By Miriam Raftery
January 27, 2020 (San Diego) -- Public health officials in Los Angeles and Orange County have confirmed the first cases of the new Coronavirus first identified in Wuhan, China. Both cases in Southern California are in air travelers who recently returned from Wuhan, China. There are now five U.S. cases of the virus, including cases confirmed in Arizona, Illinois and Washington state.
The California Department of Public Health issued a statement which reads, “The state will continue to monitor the situation, work with partners to identify any possible cases, provide information and consultation to ensure that possible cases are managed safely, support laboratory testing, and implement recommendations from the CDC.”
Health authorities are tracking around 100 people nationwide who may have been exposed to the travelers, but risk to the general public is considered low.
The disease has been diagnosed in Australia, France, the U.S. and many Asian countries including Hong Kong, China, Japan, Thailand, Taiwan, Malaysia, Nepal, Singapore, Korea, Vietnam and Macao. The Centers for Disease Control recommends travels avoid CDC recommends travelers avoid all nonessential travel to Hubei Province, China, including Wuhan.
The new virus has killed about three percent of those known to have contracted it, a rate similar to the flu. But officials caution that it’s still too early to determine the mortality rate long-term. To date, 2,700 cases have been confirmed and 80 people have died.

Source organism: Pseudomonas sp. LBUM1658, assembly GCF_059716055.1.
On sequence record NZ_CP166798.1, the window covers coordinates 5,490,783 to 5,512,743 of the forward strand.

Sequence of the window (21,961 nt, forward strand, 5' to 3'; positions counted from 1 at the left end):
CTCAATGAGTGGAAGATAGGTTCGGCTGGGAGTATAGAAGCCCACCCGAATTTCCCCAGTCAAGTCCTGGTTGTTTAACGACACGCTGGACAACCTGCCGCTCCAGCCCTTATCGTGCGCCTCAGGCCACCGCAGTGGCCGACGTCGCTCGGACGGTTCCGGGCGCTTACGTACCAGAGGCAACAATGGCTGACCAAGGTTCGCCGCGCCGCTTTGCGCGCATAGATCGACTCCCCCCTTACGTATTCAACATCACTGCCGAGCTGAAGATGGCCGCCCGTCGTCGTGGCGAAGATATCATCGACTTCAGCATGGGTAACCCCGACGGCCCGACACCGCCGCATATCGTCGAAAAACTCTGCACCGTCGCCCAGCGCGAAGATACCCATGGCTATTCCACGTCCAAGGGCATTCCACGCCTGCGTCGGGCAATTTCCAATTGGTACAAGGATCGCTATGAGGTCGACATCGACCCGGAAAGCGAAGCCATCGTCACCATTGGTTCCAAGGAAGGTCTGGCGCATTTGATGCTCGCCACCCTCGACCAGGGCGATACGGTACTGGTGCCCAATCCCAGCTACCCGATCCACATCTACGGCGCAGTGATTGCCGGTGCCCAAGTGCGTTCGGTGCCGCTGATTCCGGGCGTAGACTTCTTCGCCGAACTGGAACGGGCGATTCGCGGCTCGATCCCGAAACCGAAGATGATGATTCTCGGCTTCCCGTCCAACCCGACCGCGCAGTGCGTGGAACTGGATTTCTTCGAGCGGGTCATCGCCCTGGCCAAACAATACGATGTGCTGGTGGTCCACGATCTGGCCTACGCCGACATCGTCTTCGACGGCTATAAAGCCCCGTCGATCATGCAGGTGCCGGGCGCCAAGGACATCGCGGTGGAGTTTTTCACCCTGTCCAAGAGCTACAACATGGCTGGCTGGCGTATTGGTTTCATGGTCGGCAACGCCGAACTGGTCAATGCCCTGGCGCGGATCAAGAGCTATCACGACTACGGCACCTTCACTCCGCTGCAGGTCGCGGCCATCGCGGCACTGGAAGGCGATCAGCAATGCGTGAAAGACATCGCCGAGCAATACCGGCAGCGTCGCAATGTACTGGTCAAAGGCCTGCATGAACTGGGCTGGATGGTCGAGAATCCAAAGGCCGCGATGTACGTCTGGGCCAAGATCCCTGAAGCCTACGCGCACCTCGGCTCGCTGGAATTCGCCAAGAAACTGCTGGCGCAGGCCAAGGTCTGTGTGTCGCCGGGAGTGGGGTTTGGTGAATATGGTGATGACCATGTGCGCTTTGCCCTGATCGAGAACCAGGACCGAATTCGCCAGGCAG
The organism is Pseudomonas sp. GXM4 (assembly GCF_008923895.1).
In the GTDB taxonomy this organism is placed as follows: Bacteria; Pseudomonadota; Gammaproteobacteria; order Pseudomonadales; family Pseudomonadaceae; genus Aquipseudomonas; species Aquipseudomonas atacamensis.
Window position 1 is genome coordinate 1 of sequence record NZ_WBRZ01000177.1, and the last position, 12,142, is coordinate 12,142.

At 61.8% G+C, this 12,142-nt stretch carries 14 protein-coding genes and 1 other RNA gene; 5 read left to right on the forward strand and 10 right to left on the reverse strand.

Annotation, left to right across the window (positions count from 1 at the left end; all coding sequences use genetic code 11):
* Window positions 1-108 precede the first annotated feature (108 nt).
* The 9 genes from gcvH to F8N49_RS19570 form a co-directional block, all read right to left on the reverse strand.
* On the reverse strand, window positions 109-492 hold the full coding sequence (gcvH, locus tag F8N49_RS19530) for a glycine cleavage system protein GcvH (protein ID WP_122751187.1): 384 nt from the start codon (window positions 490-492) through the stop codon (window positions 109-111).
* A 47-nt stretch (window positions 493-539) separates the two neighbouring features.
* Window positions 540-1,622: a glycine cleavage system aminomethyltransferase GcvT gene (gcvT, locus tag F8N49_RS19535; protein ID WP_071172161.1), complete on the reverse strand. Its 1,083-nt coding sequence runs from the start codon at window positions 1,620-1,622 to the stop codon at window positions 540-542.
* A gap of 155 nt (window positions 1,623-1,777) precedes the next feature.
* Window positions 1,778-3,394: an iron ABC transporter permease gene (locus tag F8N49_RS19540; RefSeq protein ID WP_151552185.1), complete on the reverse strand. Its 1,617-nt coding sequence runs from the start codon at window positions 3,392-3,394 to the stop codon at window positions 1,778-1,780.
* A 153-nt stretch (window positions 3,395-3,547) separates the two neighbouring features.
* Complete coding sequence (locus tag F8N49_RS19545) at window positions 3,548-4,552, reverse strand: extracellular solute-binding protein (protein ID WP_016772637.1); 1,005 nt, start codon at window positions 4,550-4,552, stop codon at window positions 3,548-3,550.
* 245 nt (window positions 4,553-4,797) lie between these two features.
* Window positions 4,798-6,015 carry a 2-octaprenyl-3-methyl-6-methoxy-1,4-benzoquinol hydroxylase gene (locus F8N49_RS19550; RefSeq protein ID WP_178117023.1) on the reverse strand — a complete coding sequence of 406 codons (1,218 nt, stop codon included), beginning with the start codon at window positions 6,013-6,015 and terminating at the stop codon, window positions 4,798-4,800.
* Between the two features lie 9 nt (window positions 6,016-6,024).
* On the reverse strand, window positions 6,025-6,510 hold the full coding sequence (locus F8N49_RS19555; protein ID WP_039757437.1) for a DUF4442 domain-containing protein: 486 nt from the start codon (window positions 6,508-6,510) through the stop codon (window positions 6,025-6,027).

In China, the new virus has prompted quarantine of major cities and shutdown of major attractions and events, including Disneyland, Lunar New Year celebrations and more. Some schools have been ordered closed until mid-February and transportation in and out of key cities has been halted.
Anyone exposed to someone who has recently traveled to Wuhan, China should contact their doctor if they develop fever, cough and breathing trouble.
The Centers for Disease Control reports genetic sequencing suggests the new virus likely originated in an animal but human to human transmission is suspected since some of the patients never visited the Wuhan market, which sells wild animals for human consumption. China has temporarily banned the sale of wild animals for human foods until the epidemic is contained. The virus has similarities to the SARs virus, which originated in bats.